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Library Insider:
Library News for Undergraduates
April 2011
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What's Inside:
* Celebrate Research Week @ the Libraries Fair
* Access the NYTimes for Free!
* Science Study Break Studies Avatar
* Featured Resource
* PCL Finals Hours
* Summer Borrowing
* Research and Win!
Research Week Edition
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Celebrate Research Week 2011 at the Libraries' Fair!

lib_fair_collageDo you like cotton candy? Do you like games? Do you have questions about the University of Texas Libraries? If you answered yes to any one of those questions, you should join us outside on the PCL Plaza (21st and Speedway) on Wednesday, April 13 for the University of Texas Libraries' Fair. The fun starts at 11:30am and continues until 1:30pm. 

Each of the University of Texas Libraries will host a table, with some offering games you can play to win an assortment of prizes. A preview of just some of the fun that awaits you: 
  • Want to impress everyone with how well-read you are? Stop by the PCL Table and play our Guess the Author game!
  • Have a real eye for architectural details? See the friendly folks at the Architecture and Planning Library table for some visual architecture trivia.
  • Interested in trying out some new technology? Our Technology Integration Services staff will have an iPad and other technologies we’re using to improve library services available for demos.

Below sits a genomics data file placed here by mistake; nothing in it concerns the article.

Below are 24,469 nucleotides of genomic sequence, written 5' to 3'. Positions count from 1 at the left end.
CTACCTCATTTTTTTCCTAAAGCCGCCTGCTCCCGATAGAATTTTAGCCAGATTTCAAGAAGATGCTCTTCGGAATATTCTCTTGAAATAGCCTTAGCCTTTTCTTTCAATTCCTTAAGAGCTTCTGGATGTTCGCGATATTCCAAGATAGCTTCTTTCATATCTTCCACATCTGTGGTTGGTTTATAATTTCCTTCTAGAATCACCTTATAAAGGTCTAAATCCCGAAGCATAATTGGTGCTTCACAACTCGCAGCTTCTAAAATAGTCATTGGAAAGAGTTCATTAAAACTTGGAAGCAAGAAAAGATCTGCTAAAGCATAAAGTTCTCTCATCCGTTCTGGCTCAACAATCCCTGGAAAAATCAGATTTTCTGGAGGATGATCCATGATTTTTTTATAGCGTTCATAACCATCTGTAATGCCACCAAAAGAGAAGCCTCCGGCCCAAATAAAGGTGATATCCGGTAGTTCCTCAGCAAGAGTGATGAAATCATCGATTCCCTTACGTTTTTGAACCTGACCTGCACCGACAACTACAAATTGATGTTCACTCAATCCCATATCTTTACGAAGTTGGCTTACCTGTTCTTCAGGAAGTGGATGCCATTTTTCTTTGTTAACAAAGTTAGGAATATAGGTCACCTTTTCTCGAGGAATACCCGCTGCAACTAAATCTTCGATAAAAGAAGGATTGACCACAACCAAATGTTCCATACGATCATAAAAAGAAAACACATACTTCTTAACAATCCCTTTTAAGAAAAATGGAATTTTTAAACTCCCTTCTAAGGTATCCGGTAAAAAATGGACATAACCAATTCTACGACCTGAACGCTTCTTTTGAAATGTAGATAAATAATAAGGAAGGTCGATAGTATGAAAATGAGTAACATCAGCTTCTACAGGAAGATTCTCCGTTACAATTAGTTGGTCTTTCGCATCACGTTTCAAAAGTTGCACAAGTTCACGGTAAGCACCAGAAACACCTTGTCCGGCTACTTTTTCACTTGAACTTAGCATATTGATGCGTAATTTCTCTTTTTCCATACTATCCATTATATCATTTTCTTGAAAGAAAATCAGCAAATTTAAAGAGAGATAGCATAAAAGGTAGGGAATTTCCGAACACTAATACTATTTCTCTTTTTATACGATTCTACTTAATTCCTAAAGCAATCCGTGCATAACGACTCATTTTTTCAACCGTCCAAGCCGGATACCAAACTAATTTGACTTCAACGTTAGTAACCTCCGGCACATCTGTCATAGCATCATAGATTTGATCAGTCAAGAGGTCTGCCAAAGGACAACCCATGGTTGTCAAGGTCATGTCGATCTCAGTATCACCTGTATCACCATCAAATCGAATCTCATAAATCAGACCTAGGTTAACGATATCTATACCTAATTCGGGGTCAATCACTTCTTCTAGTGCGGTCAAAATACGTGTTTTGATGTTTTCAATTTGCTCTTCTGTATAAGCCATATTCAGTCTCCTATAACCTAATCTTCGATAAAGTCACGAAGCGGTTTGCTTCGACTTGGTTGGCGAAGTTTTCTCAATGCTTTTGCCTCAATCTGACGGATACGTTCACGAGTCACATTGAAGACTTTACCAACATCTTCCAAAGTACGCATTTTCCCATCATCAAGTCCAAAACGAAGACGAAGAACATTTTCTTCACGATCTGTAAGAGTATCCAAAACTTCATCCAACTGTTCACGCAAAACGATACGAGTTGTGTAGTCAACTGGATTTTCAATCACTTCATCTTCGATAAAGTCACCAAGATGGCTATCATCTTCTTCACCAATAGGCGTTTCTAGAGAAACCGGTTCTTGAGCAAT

Free cotton candy and games for all, all in celebration of Research Week. We hope to see you there!


Think the future of free online news is Wikinews? Think again!

Are you fretting over the day that newspapers like the New York Times begin charging for digital content? Does this newspaper and coffee mugmean poor students are on their way to leading a life of ignorance? Calm down! You still have plenty of options for accessing newspapers online- just use the resources at the library. 
  • Factiva: Factiva provides access to articles from the biggest names in daily newspapers. It will provide the entire text of the original article as it appeared on the website, but, sadly, without charts, pictures, blogs, comments or other multimedia content. You’ll be able to email, download or print from within Factiva to access the article. Watch this quick video on how to access the current day (or week’s) NYTimes. 
  • LexisNexis: LexisNexis provides similar access as Factiva, but makes searching via section or keyword a little bit easier. Here’s a quick video on how to search it. 
  • LibraryPress Display: You won’t find the New York Times here, but it does make the entire text of over 1700 newspapers from 92 countries in 48 languages available. Issues of these papers go back 60 days; archives of these papers may be found in other databases that the libraries have. See the embedded video tutorial on the linked page for more help.
If you still can’t find what you’re looking for, don’t start panicking again, just ask a librarian. That’s what we’re here for!


You Deserve a Break!